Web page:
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A Day in the Life Roady Series - Tyler Back Home

The Snake Bite – Roady Series Episode 26

Mistakes happen in the blink of an eye, same as car accidents. If only the tapes could roll back, I would pay my future earnings to do it the afternoon I once more crossed paths with Linda. I should have known that when it took me five times to finally start my car that morning, it was a sign. Something was wrong and to not open the hood and take a look was pure stupidity. I give myself the award for having the most. I didn’t want to miss a day of work. The pay was starting to add up. It made my words to Anne about not leaving truthful.

So of course on my way home, sweaty, beat and ready to crash from starvation, my car breaks down. I’m standing there on the dusty shoulder of route thirty seven contemplating how far I need to walk to get to town, when a black Jeep pulls over in front of my dead Corolla.
Linda jumps out. “Hey, Ty. Thought that was you. Where have you been?”
“Been around.”
“Everyone says they’ve seen you. Everyone except me. Did you forget to stop over?”
“I’m working out at the new development. Not around town much.”
“Looks like you’re not going anywhere tonight.” She pulls out her phone and starts making a call.
“What are you doing?”
“Calling Parker to send a tow.”
“What? No!” The last thing I need is her brother doing me a favor.
“Don’t be an ass. You need help. He’ll send one of his guys. Take it to the garage. He’ll take care of it and don’t worry, I’ll make sure he gives you the family rate.”
“I can fix it myself. Just need an alternator. Give me a jump would you?”
She stares at me then breaks out in laughter. When I don’t smile back, she shakes her head. “You won’t make it home.” She gets on the phone again.
Fifteen minutes later, my car is rolling away, hooked up to a truck emblazoned with “Wheelers Wheels” on top of graphic of four wheels on fire.
“You look hungry,” Linda says. “I’ll fix you some dinner.” We get in her Jeep.
“Where are your kids?” I ask as I slide into the passenger seat and don’t hear any crying.
“They’re with their daddy at Jake’s parents. We don’t get along you know. Best I stay here.”
“Take me to the garage,” I tell her.
“There’s no rush to go there. Parker’s not going to look at it until tomorrow morning anyways.”
“Then take me home. Please,” I add.
“I’m taking you to my place and making dinner. It won’t kill you to come talk to me for a little while. You could show a little appreciation for my rescuing you.”
I’m too tired and too hungry to object.

She makes greasy cheese burgers and French fries. I eat three.
“Forgot what a hog you are,” she says head resting on her hand, watching me eat like I’m a freak show. Then she gives me this far away look.
“Whatever you’re thinking, you better forget it.”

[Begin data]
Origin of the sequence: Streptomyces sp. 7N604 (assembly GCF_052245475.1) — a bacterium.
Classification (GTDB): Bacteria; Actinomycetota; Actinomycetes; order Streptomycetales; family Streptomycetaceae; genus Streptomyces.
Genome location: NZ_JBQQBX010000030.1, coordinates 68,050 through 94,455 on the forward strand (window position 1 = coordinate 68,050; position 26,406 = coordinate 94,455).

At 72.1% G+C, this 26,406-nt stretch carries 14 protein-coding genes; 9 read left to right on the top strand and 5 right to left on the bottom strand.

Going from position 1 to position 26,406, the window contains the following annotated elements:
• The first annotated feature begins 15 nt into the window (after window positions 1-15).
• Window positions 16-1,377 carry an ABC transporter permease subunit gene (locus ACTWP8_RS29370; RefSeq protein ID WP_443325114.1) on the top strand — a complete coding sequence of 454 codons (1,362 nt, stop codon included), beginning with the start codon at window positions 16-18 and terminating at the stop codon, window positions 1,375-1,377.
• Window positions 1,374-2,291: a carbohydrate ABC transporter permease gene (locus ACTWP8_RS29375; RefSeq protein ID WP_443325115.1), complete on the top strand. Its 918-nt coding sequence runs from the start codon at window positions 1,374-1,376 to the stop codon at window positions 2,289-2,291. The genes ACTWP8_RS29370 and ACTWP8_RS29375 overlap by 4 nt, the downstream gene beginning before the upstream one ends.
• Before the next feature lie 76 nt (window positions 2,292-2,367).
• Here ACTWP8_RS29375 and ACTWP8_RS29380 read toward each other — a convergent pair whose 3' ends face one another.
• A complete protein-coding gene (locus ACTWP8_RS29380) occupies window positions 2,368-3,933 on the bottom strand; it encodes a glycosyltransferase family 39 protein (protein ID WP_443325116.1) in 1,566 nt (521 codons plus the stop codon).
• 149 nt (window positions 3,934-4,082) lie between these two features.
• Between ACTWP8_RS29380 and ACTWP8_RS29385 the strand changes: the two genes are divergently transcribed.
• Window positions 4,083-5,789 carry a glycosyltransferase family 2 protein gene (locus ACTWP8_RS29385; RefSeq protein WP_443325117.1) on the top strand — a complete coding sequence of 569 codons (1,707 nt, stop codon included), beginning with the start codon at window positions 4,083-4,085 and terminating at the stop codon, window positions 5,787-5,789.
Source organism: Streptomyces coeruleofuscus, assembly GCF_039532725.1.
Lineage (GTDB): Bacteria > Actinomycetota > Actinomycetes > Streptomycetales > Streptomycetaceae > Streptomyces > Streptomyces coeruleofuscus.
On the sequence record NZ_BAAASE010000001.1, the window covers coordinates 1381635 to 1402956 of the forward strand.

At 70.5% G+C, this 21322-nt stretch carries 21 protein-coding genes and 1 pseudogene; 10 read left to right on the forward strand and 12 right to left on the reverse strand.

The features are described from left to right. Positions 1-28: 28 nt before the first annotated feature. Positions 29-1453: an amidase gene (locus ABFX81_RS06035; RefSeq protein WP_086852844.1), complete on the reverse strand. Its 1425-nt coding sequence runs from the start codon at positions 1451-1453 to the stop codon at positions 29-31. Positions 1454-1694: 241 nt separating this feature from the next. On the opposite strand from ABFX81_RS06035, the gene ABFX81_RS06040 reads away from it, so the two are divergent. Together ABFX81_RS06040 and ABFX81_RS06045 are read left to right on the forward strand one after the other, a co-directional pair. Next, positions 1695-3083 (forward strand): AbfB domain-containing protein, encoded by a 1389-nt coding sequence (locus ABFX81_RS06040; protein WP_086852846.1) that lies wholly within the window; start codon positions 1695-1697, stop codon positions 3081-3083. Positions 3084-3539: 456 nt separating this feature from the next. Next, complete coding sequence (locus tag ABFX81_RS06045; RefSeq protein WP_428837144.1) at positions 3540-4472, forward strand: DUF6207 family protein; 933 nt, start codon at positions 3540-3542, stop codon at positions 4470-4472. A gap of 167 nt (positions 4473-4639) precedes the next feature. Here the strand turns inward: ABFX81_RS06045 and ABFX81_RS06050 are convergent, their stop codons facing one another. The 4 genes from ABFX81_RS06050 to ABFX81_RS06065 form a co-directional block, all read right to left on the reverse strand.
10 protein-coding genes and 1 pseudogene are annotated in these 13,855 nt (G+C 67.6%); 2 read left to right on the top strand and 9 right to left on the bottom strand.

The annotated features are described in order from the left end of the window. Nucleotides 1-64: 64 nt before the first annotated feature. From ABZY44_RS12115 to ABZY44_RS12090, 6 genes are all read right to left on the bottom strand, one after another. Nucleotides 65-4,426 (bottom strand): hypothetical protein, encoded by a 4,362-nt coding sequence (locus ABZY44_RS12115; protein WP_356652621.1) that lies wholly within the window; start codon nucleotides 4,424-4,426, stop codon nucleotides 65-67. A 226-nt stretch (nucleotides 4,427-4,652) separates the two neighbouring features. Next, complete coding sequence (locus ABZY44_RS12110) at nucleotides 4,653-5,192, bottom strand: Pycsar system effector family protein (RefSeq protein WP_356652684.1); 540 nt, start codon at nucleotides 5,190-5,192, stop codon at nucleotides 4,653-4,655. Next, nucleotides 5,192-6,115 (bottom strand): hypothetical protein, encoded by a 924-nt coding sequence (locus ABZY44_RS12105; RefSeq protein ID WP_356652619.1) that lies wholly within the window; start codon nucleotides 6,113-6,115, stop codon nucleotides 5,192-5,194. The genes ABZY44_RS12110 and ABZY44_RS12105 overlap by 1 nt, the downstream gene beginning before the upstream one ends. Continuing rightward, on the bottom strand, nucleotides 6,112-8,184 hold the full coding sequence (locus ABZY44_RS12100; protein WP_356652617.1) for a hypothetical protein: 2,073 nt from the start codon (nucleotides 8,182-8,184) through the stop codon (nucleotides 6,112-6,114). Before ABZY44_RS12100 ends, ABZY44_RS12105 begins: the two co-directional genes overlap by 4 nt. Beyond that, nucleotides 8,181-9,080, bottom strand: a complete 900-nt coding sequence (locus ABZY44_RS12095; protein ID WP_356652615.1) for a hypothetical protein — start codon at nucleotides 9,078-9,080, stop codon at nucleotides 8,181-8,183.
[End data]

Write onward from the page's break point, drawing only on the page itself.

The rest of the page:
“I’m not thinking anything,” she says snapping free of it. She takes two beers out of the fridge and puts one down in front of me.
I push it back. “No thanks.”
“What? Since when have you gone dry?”
I don’t answer. I finish the last bite of a burger and ask for a glass of water. Linda hangs the bottle of beer in front of my face. “Really you don’t want a nice cold one to wash down all those burgers?”
No one told me to stop drinking. No one said if you drink again your life is over. Why am I being such a Teetotaler? What would one cold beer do to me? I take the beer from her hand and twist off the top and take a long deep guzzle. Had to be the best beer of my life, the best. Linda sits across from me with big snakey smile. She takes the cover off a wood box in the middle of the table.
“Play some cards with me.” She starts dealing out the cards. They slide over the slippery laminate surface like water skimmers in a pond.
“I’ve got to get home.”
She laughs. “I hardly think Stan’s house is home to you.”
“Home is bed, sleep. I’ve got another early day. Need to deal with the car.”
“There’s a bed here for you. No need to go rushing home.”
I get up from the table. “I’m leaving now. Thanks for dinner.”
“Don’t be so dramatic,” Linda says. “Play a round of Rummy with me. Come on you’ve eaten a week’s worth of hamburger the least you could do is keep me from dying of boredom tonight.”
I don’t want to feel like I owe her but my belly is full and that beer has dulled the edge of senses. I sit back down and we start a game. I don’t even notice that my first beer is replaced for another. I realize at the third that I’ve gone beyond the one innocent, refreshing drink. But I don’t blink an eye when she sets a shot glass in front of me and pours whiskey from a fresh bottle of Jack Daniels. When the cards start to blur and I’m not sure if six goes before or after seven, my eyes look to the bottle on the table and it registers that it’s almost gone.
“I’m done,” I say. I get up almost knocking over my chair.
“You can sleep on the couch.”
“I’m going home.” I head for the door.